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Geoinformatics: Cyberinfrastructure for the Solid Earth Sciences

Edited By: GRandy Keller and Chaitanya Baru

400 pages, 46 b/w illus. 41 colour illus. 5 tables

Cambridge University Press

Hardback | May 2011 | #191357 | ISBN-13: 9780521897150
Availability: Usually dispatched within 6 days Details
NHBS Price: £103.00 $131/€122 approx

About this book

Advanced information technology infrastructure is increasingly being employed in the Earth sciences to provide researchers with efficient access to massive central databases and to integrate diversely formatted information from a variety of sources. These geoinformatics initiatives enable manipulation, modeling and visualization of data in a consistent way, and are helping to develop integrated Earth models at various scales, and from the near surface to the deep interior.

This book uses a series of case studies to demonstrate computer and database use across the geosciences. Chapters are thematically grouped into sections that cover data collection and management; modeling and community computational codes; visualization and data representation; knowledge management and data integration; and web services and scientific workflows. Geoinformatics is a fascinating and accessible introduction to this emerging field for readers across the solid Earth sciences and an invaluable reference for researchers interested in initiating new cyberinfrastructure projects of their own.


Contents

List of contributors; Preface; Introduction: 1. Science needs and challenges for geoinformatics G. Randy Keller; 2. Introduction to IT concepts and challenges Chaitanya Baru; Part I. Case Studies from Other Disciplines: 3. Semantic cyberinfrastructure: the virtual solar-terrestrial observatory Peter Fox and Deborah L. McGuinness; 4. Cyberinfrastructures for life sciences and biomedicine Sriram Krishnan and Ravi Madduri; Part II. Modeling Software and Community Codes: 5. Development, verification and maintenance of computational software in geodynamics Michael Gurnis, Walter Landry, Eh Tan, Luis Armendariz, Leif Strand and Michael Aivazis; 6. Parallel finite element modeling of multi-timescale faulting and lithospheric deformation in the western U.S. Mian Liu, Youqing Yang, Qingsong Li, Gang Luo and Huai Zhang; 7. Next-generation plate-tectonic reconstructions using GPlates James A. Boyden, R. Dietmar Muller, Michael Gurnis, Trond H. Torsvik, James A. Clark, Mark Turner, Hamish Ivey-Law, Robin J. Watson and John S. Cannon; Part III. Visualization and Data Representation: 8. Visualization of seismic model data Amit Chourasia; 9. The UNAVCO GEON Integrated Data Viewer for exploration, analysis, and integration of geoscience data Stuart Wier and Charles Meertens; Part IV. Knowledge Management and Data Integration: 10. Data and tools for geologic timelines and timescales Peter Sadler and Cinzia Cervato; 11. Modeling geodynamic processes with ontologies Hassan Babaie; Part V. Web Services and Scientific Workflows: 12. Service orientation in the design of a community hydrologic information system Ilya Zaslavsky and David Maidment; 13. Web services for seismic data archives Robert Casey and Timothy Ahern; 14. Development of robust data system for gravity and magnetic anomaly data: a case study of a community-based effort for point data Raed Aldouri and G. Randy Keller; 15. Scientific workflows for the geosciences: an emerging approach to building integrated data analysis systems Ilkay Altintas, Daniel Crawl and Christopher Crosby; 16. Online access and processing of Lidar topography data Christopher Crosby, J. Ramon Arrowsmith, Viswanath Nandigam and Chaitanya Baru; 17. Use of abstraction to support geoscientists' understanding and production of scientific artifacts Ann Gates, Paulo Pinheiro da Silva, Leonardo Salayandia, Omar Ochoa, Aida Gandara and Nicholas Del Rio; Part VI. Emerging International and Other Efforts: 18. It's not your data, it's everyone's: the benefits of a corporate approach to scientific information Ian Jackson and Richard Hughes; 19. TOPO-EUROPE and cyberinfrastructure: quantifying coupled deep earth-surface processes in 4D Sierd Cloetingh and H. P. Bunge; 20. OneGeology - from concept to global project Ian Jackson; 21. Geoinformatics developments in Germany Jens Klump, Joachim Wachter, Peter Lowe, Ralf Bill and Matthias Lendholt; 22. iGEON: networking the Indian geosciences community through GEON K. V. Subbarao, Arun Agarwal, Rajeev Wankar and Chaitanya Baru; 23. Geoinformatics in the public service: building a cyberinfrastructure across the geological surveys M. Lee Allison, Linda C. Gundersen and Stephen M. Richard; 24. Application of the U.S. geoscience information network to deploying a national geothermal data system Stephen M. Richard, Ryan Clark and Wolfgang Grunberg; Index.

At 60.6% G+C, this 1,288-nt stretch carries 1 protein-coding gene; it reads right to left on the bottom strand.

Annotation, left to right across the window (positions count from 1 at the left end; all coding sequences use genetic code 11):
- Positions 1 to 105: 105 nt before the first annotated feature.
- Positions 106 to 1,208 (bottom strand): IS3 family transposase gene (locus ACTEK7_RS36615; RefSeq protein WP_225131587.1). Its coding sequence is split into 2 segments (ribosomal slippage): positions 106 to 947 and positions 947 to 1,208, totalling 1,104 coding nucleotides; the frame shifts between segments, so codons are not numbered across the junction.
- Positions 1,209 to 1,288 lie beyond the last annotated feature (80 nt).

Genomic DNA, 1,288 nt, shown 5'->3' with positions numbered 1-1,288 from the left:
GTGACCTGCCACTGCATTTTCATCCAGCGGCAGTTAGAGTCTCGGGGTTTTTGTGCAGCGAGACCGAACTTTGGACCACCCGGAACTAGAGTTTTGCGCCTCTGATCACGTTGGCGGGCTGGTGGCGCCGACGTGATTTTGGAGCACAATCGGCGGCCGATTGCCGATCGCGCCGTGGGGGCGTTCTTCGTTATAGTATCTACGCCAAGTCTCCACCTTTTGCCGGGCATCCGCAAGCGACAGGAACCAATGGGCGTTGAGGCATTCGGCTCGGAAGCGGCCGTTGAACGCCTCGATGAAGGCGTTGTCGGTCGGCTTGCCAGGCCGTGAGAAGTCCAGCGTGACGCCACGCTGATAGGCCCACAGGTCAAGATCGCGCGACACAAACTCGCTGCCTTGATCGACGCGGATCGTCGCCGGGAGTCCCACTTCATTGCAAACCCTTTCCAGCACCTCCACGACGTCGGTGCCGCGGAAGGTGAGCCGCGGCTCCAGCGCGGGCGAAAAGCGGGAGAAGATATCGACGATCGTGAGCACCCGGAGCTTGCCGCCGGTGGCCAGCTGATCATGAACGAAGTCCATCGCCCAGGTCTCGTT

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Biography

G. Randy Keller is a Professor of Geophysics and McCollough Chair at the Mewbourne College of Earth and Energy, University of Oklahoma. He has collaborated with Chaitanya Baru since the emergence of geoinformatics as an organized scientific initiative in the USA in the late 1990s, helping to lead and organize the US Geoinformatics initiative and communicate its potential to colleagues around the world both informally and through many appointments to advisory committees. He is also a Principal Investigator on the GEON (Geoscience Network) project that is a major effort funded by the National Science Foundation. Professor Keller's research has focused on applications specific to the geosciences. Chaitanya Baru is a Distinguished Scientist at the San Diego Supercomputer Center, University of California, San Diego. He has collaborated with G. Randy Keller since the emergence of geoinformatics as an organized scientific initiative in the USA in the late 1990s, helping to lead and organize the US Geoinformatics initiative and communicate its potential to colleagues around the world both informally and through many appointments to advisory committees. He is also a Principal Investigator on the GEON (Geoscience Network) project that is a major effort funded by the National Science Foundation. Dr Baru's work at the San Diego Supercomputer Center has involved cyberinfrastructure activities across a range of scientific subject areas.